Khabib Nurmagomedov is a rare case in mixed martial arts as a fighter who retired on top of the world yet he rarely escapes questions about coming back to compete again.
Following a dominant win over Justin Gaethje in 2020 to move to 29-0 in his career, the now 34-year-old Russian announced that he was hanging up his gloves for good after making a promise to his mother that he would stop fighting following the death of his father Abdulmanap Nurmagomedov just a few months earlier.
Now two years removed from action, Nurmagomedov has transitioned into coaching where he works with fighters like Islam Makhachev, who headlines UFC 280, as well as family members such as Usman and Umar Nurmagomedov. While he’ll likely still face questions about a return to action, Nurmagomedov’s longtime head coach Javier Mendez promises those days are now behind him.
“No [he’s not fighting again], he’s looked at it,” Mendez said on The MMA Hour. “He’s looked at when the fighters come out and get introduced by Bruce Buffer and he says ‘I love this thing’ but he’s very much settled as a coach and making sure that all his brothers — they’re not brothers but to him they’re brothers — that they all get the best opportunity to win a title.
“A lot of them are going to win titles. You’ll see. There’s going to be a lot of people from Abdulmanap’s gym that will win titles.”
As he puts fighting further and further in his rearview mirror, Nurmagomedov has now been overwhelmingly praised for the work he’s doing as a coach.
Mendez admits he’s had some influence on Nurmagomedov due to their relationship that dates back nearly a decade but truthfully it’s his father who served as the biggest inspiration on the coach that the former UFC lightweight champion has become since retiring.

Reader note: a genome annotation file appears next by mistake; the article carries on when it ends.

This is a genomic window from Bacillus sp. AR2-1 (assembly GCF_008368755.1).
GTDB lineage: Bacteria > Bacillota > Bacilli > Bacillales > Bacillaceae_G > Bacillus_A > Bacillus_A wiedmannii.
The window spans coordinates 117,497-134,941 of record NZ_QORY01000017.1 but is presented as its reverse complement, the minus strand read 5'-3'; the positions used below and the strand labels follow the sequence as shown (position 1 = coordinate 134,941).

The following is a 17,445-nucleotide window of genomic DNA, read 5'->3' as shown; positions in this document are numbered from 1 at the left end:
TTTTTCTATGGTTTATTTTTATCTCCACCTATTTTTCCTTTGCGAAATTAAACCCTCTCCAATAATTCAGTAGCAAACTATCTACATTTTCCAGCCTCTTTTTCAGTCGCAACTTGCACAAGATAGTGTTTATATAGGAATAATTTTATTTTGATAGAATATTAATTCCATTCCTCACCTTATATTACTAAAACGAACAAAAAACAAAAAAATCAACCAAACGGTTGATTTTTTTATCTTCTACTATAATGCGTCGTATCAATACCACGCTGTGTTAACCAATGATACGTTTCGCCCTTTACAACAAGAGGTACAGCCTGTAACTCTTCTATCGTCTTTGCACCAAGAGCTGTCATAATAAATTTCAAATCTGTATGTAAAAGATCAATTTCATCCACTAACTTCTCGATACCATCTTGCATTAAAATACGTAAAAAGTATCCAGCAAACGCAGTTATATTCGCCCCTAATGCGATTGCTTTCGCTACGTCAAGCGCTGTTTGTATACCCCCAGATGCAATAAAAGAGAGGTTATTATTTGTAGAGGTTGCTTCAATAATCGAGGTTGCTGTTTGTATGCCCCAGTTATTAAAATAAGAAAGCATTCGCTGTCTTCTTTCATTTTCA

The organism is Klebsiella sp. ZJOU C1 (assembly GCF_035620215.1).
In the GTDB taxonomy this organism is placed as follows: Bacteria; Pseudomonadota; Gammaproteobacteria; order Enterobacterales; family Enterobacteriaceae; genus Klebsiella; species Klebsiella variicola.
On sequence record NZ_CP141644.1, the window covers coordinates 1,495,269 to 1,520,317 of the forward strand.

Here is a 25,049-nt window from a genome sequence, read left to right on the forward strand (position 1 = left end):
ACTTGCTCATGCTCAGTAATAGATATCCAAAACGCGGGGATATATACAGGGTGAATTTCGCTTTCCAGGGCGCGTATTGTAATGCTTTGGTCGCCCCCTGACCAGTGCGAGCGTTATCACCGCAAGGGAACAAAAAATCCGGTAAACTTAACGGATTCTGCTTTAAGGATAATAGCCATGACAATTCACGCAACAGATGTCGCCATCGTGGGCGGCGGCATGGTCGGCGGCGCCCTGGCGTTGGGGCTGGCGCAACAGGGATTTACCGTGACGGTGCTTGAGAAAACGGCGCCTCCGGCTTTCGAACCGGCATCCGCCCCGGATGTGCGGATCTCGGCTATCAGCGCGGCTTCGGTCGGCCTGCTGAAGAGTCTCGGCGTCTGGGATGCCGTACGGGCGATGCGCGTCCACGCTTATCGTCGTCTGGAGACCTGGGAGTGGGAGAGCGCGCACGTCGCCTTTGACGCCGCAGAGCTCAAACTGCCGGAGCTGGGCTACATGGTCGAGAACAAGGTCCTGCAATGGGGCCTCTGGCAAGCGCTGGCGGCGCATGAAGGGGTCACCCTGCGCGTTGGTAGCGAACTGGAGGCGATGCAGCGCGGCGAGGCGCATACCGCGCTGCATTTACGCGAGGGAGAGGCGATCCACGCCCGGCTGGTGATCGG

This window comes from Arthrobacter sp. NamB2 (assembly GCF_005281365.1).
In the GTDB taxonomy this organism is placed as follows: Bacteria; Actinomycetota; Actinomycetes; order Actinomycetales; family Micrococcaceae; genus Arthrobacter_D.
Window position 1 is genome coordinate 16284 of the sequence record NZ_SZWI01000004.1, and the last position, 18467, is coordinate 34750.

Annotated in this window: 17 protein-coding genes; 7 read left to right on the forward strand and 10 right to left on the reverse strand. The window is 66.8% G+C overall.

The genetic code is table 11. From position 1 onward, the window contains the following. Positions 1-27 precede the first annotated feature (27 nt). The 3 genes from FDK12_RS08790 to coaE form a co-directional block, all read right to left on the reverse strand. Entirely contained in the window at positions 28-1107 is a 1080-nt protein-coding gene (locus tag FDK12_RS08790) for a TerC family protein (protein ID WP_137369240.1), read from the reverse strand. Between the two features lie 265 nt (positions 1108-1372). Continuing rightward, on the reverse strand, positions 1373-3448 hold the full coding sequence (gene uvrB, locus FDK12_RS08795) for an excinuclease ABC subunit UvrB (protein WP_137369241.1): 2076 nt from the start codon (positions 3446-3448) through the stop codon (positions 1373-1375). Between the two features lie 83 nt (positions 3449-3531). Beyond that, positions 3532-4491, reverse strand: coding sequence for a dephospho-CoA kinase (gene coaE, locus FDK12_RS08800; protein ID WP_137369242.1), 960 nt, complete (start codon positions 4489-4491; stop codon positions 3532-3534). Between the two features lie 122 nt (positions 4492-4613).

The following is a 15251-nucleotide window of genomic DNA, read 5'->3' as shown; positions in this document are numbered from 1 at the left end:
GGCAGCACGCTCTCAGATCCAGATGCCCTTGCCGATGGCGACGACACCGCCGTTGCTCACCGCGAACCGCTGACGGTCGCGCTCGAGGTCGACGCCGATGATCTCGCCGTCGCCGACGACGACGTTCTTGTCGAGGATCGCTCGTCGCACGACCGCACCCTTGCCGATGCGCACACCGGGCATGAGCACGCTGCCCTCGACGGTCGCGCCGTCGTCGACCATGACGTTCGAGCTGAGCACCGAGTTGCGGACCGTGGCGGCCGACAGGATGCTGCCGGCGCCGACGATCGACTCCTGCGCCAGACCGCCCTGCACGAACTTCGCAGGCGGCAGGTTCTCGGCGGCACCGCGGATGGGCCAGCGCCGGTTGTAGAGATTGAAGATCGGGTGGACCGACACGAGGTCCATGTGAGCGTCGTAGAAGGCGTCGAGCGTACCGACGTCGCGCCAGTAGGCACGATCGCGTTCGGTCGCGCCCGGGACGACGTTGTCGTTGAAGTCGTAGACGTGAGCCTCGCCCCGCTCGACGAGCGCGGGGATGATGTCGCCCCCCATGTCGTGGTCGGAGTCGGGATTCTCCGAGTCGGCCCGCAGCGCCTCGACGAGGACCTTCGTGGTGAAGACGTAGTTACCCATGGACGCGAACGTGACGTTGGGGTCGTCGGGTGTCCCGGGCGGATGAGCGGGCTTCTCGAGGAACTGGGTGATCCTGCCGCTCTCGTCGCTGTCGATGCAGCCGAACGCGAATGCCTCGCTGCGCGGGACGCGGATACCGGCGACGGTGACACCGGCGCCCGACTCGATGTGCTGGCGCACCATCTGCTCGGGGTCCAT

“As a coach, I would say he compares more to his father than he does me,” Mendez said. “He’s more his father’s student than he is mine. He has added some of my things that I’ve instilled in him but it’s more like 85 percent father, 15 percent me. That’s how great an influence his father had on him. A great influence.
“I would say I added about 15 percent. He definitely has me in him, too, but you can’t deny his father. He is definitely his father’s son.”
It’s nearly impossible to quantify what exactly makes Nurmagomedov such an effective coach but Mendes believes that also ties back to the relationship he shared with his father as both a son and a student over the year.
“The same thing for his father, he cares. He really cares,” Mendez said about Nurmagomedov. “He thinks about his fighters. He does everything that’s right for them. If they’re late, or there’s something, he’s out there giving them a talking. He takes care of them financially if he needs to. Whatever he needs to do, he does for them to make them excel. If they’re going off the track, he puts them back on track. Just like his father did.
“Everything his father used to do, he’s doing, too and like I said, I just added about 15 percent to how he coaches but mostly it’s his father.”
Thanks to his own fight career, Nurmagomedov could never put his full focus on coaching but he was still omnipresent for the athletes closest to him even as he was concentrating on his preparation.
Now Nurmagomedov has become a full-time coach when many believing it’s only a matter of time before he starts producing a stable of champions and it might just start with Makhachev at UFC 280.
“[Coaching] is something he has been doing since probably 2013 or 2014 when he was coming down with Islam and Abubakar [Nurmagomedov] and Zubaira [Tukhugov] and Umar [Nurmagomedov] and Usman [Nurmagomedov],” Mendez said. “What he would do even when he was fighting for his title fights, he’d be done sparring and he’d wait around to watch those guys spar and coach them with me and the other coaches while they’re sparring.
“That’s the kind of love he has for the game and that’s the kind of love he has for his brothers.”